Modern economists do not get their rewards and awards for being preoccupied with energy, and modern societies become concerned about it only when the supply of any main commercial form of energy appears to be threatened and its prices soar. ~ Vaclav Smil, How The World Really Works
In this week’s Dirty Dozen [CHART PACK] we talk crude’s bullish breakouts, Nikkei’s nice pullback, weakening labor force trends, rate cut cycle dynamics, a bullish pitch for a tin producer, and more…
1. We got the bullish breakout in crude that we said was coming two weeks ago (link here).
2. This is a Trifecta setup trade with macro, techncials, and sentiment/positioning tilting the odds in favor of further upside. Positioning is at bearish extremes… our guage of Money Manager sentiment is inthe 0th percentile (crude sees avg annual returns of 16% when sentiment falls < 10%). Valuation is in bottom percentile, and seasonality is about to strongly pick up.
Plus, the deteriorating situation in the ME raises the odds of a right tail event driving crude prices significantly higher.
3. The Nikkei 225 (yen contract) is putting in a nice orderly pullback towards its Bollinger Band midline. This gives us a good spot to put in a buy stop above Friday’s highs allowing us to pyramid onto our position (disc: we’re long).
4. This Labor Flows chart from Ironside Macro shows that the job finding rate (flows from unemployment to employment) were the “second lowest in the history of the flow data in December.” If you dig beneath the surface of the headline employment figures, you quickly find that current labor market trends are not as rosy as many think. More on this soon…
5. From Brandon Beylo (Macro Ops Value): Dan Rasmussen of Verdad Capital measured annual equity returns against a region’s average annual revenue growth. The basic idea is that, all else equal, countries with higher average revenue growths should generate higher average returns. But according to Dan’s data, that is not always the case (emphasis mine):
“What’s perhaps most interesting is that regressing relative equity returns against relative revenue growth had no statistical significance. The fastest-growing equity markets did not concurrently earn the highest equity returns within each year … There does not appear to be a strong year-to-year relationship between growth and equity returns. That is because prices are forward looking. To successfully bet on high revenue growth, one would need to accurately project this high relative growth over the course of multiple years into the future (e.g., predicting that the US would have the highest revenue growth over the next decade, starting in 2014).”
6. From Brandon Beylo (Macro Ops Value): GLEN, like any mining producer/marketer, is a leveraged play on underlying commodity prices, specifically copper and coal. If you believe copper prices will be higher in 18-24 months than they are today, GLEN is very cheap. They trade at ~5x NTM EBITDA with a ~19% Shareholder Yield (dividends + buybacks + debt paydown).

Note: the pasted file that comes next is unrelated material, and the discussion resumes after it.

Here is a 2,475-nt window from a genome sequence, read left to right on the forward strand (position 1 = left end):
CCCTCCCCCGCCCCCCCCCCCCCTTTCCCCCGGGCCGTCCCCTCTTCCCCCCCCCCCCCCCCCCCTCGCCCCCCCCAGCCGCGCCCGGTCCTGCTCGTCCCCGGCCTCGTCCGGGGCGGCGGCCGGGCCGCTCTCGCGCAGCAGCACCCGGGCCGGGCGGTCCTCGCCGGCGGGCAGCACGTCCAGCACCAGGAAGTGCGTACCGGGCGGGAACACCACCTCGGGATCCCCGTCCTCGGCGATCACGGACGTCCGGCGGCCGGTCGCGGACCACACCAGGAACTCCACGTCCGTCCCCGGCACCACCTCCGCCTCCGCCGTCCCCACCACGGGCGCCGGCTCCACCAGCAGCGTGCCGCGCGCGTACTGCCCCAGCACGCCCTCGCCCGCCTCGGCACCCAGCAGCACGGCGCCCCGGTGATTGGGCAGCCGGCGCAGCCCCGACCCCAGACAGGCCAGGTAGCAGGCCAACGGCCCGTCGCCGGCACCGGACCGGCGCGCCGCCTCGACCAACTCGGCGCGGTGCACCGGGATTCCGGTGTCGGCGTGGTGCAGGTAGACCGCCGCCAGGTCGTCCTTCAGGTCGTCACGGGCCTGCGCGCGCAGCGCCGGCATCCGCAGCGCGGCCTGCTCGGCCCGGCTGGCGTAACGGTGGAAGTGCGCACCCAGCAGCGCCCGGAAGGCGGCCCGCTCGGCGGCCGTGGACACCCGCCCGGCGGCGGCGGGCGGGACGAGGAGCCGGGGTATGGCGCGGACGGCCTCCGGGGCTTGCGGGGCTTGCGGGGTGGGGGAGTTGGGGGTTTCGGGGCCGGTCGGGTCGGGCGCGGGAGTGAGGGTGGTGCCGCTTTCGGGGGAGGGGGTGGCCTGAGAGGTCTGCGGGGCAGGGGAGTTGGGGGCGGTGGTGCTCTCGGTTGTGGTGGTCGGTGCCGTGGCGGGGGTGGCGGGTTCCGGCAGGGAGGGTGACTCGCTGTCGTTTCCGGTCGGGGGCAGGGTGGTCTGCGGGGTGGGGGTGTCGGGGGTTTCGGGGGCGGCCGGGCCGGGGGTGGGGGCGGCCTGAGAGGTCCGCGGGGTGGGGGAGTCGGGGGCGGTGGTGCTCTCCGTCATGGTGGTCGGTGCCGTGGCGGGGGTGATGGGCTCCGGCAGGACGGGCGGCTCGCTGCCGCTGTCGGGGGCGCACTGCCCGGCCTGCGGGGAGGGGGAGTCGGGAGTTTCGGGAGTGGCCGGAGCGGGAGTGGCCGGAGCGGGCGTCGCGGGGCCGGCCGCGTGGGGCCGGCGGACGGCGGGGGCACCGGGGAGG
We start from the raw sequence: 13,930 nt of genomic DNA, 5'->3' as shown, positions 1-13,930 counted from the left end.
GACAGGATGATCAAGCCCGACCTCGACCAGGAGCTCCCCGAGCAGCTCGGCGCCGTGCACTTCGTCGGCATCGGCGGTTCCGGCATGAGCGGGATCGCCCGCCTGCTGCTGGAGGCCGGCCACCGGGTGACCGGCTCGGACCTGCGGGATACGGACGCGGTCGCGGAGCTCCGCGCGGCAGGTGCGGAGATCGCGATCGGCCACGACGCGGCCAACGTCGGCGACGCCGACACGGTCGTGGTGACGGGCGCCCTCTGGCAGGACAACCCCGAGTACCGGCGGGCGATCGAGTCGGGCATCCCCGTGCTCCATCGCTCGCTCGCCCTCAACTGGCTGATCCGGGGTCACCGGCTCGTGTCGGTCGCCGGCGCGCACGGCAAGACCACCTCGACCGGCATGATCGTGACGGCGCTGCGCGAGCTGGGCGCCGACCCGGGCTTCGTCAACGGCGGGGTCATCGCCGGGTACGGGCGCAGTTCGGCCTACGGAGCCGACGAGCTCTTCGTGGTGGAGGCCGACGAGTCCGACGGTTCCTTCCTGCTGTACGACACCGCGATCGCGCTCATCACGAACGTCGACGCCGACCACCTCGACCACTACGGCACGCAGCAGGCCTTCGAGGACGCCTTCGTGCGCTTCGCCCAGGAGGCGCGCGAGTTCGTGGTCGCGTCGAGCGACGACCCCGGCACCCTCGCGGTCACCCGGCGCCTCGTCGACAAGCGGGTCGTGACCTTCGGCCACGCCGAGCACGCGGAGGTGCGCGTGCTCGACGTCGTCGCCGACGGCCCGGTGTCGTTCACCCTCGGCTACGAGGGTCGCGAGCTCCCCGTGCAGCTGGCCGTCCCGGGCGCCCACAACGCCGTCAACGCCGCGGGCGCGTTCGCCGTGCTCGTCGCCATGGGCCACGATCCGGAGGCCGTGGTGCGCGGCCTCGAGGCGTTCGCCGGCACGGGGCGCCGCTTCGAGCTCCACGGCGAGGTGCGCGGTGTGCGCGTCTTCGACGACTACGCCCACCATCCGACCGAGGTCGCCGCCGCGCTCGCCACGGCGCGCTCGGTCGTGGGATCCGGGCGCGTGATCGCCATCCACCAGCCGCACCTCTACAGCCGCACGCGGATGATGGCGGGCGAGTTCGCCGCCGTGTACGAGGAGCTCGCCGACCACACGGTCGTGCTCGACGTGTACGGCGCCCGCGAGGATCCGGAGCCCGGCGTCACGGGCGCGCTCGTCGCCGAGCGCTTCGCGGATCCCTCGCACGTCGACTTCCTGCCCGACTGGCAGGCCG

The stock traded lower with ADM’s accounting scandal. But it looks like we’ll get a failed breakdown close on the weekly chart. This is a great spot to take a swing at the 800lb mining giant with decent size and low risk (chart is a weekly)
7. From Octavio (Macro Ops Quant): The stock market averages +15% returns 12m following the first rate cut. Chart via NDR’s @edclissold.
8. From Octavio (Macro Ops Quant): But not all cuts are the same… It depends on the context and what type of cut it is. Lowering rates during normalization = market up an avg +13%, recession cut = down -11%, and a panic cut = +17%. Stats and graph via @RyanDetrick.
9. From Octavio (Macro Ops Quant): We see similar behavior in other equities market. In the last 3 rate cutting cycles, Mexico has seen average returns of +18% 12m later and +44% two years following the first cut. This current cycle could trigger multiple expansion and return to its long term average multiple. (Source GBM).
10. So many reasons we continue to be big Mexico bulls. Here’s one more from @RobinBrooksIIF “Mexico is currently seeing an investment boom of unprecedented size. Prior to COVID, Mexico was in a growth and investment slump, but that is clearly over. Across the entire EM universe (grey), Mexico currently has the largest growth contribution to GDP from capital formation…”
11. We at MO are big tin bulls and think this overlooked metal used in semis, solar arrays, chemical production, etc… is entering what will be massive multi-year bull market.
Some notable recent stats: Last year China added more solar power capacity in 2023 than the entire world did in 22’ and more than the US has added in its entire history. Solar panels were once only a fraction of tin demand but are expected to grow to make up nearly 20% of global demand over the coming decade.
Your can read our primer on the Tin market here.
12. Our favorite name to play this theme is tin producer Alphamin Resources (AFM:TSX), which currently trades at 3.5x NTM EV/EBITDA. Chart below is a weekly (disclosure: we’re long).
Thanks for reading.